So for some more details:
Firstly go to this website. It is in swedish, but contains a lot of photographs. Also an improved version of the one in the video is featured. Also another type where a spring works with tensional force instead of compressive (as the suspension spring does). http://www.pidia.se/ingmarsklyv.html
Materials and dimensions are:
- The spring comes from a car suspension. It is 43 (~17 in) cm long unloaded, and 29 cm (~11½ in). The steel diameter is 13 mm (33/64 in) and the whole spring is 16 cm (6 19⁄64 in) diameter. The part of the spring that moves comprises 5 1/3 winds. Trial and error would make other springs work too.. The splitter that uses tension springs (pulling the spring) are easier as you can combine several springs.
The spring sits in place only by means of the weight on top of it and by the aid of small blocks welded as seen on this picture:
- The shaft on which the axe head and weights are welded used was from an old harrow and is a square (hollow) steel bar with the measurements 75x75x4 mm (2 61⁄64 x 2 61⁄64 x 5⁄32 in) and 128 cm (50 25⁄64 in) long from one end to where the axe and weights are welded onto it.
As you can see the shaft has been hightened approx 8 cm (3 5⁄32 in) at the hinch to leave more space for the spring.
The weights and axe head are quite long (62 cm or 24 13⁄32 in) , and the handle has been placed fairly high to avoid having it in the way of the splitting wood. Among other scrap steel, hydraulic arms from a tractor were used for weight and welding the axe head onto.
These weigh 38 kg (83.8 lbs) alltogether.
The Axe head and weights should be welded to the shaft with a bit of an angle towards the hinch in order to direct the force directly from above onto the firewood log. Otherwise the axe head will be pointing slightly towards the operator as it travels in a circular motion.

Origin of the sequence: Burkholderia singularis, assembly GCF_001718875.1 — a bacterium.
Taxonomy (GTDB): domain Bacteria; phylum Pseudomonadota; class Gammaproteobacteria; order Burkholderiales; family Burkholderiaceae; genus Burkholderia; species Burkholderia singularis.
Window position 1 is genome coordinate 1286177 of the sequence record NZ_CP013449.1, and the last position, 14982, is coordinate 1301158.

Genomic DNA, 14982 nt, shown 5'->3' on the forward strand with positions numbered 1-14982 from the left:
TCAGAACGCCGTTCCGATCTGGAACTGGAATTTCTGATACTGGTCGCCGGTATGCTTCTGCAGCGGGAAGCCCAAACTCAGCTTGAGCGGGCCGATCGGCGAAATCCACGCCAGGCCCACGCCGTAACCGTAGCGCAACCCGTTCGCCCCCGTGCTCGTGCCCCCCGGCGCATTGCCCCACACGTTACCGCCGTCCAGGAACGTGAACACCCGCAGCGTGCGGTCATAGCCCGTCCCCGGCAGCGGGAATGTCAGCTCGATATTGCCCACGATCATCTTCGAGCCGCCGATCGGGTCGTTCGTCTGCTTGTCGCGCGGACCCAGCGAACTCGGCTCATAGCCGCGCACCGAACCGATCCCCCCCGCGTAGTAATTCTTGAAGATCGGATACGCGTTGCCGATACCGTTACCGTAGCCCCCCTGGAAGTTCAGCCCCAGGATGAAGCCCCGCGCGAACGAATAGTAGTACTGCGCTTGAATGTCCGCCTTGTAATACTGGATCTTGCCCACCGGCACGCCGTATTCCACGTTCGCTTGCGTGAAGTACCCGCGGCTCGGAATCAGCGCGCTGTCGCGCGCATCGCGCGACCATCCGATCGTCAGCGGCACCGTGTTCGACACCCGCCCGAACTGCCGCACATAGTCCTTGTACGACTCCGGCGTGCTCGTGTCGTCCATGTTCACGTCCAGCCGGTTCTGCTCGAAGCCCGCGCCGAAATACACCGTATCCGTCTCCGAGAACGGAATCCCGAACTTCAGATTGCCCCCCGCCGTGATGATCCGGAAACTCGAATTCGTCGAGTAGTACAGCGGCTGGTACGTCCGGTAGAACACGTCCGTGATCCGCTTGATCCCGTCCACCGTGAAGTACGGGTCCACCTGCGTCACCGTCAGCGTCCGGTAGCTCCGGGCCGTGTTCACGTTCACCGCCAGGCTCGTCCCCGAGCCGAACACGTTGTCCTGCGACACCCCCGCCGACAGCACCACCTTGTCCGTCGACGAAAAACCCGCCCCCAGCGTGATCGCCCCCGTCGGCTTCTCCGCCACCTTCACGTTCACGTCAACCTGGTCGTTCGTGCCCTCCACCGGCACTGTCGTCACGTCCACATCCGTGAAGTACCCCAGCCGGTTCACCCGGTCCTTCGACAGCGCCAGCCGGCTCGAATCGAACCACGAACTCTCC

The tip of the axe should be hovering an inch or so above the firewood log you intend to split when resting on the spring. Otherwise you have to lift the axe to place a log on the chopping block. A tip is to keep the cleaving surfaces that come in contact with the wood clean from rust to limit friction. Keeping the axe sharp is also important as this allows for the axe to cut through knots etc. This is of course optional. It can also function with a round edge for minimal risk of cutting injuries. Height of the axe position can be adjusted by moving spring closer or further away from the hinch.
- For a handle you can pretty much choose whatever you think will work for you. Don't go too thin as this may be uncomfortable.
- The hinch needs to be very robust and the one used here is from an old 'grip' from a small forestry tractor.
Be creative and find some steel bars etc for the rest of the construction.
To give a rough idea of the remaining measurements I will comment on the following picture:
The long steel bar on which the hinch and lower spring platform are welded onto measures approximately 155 cm (61 1⁄32 in).
The lower components in the frame forming a 'V' measures: The right side pair: 95 cm (37 13⁄32 in) and the left side pair: approx 75 cm (29 17⁄32 in).
Distance between the 'legs' comprised of the 'v' frame is 100 cm (39 3⁄8 in).
Lower spring platform sits approx 92 cm (36 7⁄32 in) above ground/feet.
Distance between where the 'v' frame joins onto the longer steel bar is approx 115 cm (45 9⁄32 in).
The left side of the 'v' is cast/imbedded in a block of concrete. Alternative would be another frame construction, bolting it to a floor etc.
The sturdier it is, the safer and more precisely it is, too.
Here he is making kindling using this big contraption, showing it is versatile.
If you keep the hinch well greased it should function without making much noise allowing you to enjoy the birdsong or a trickle of water while splitting wood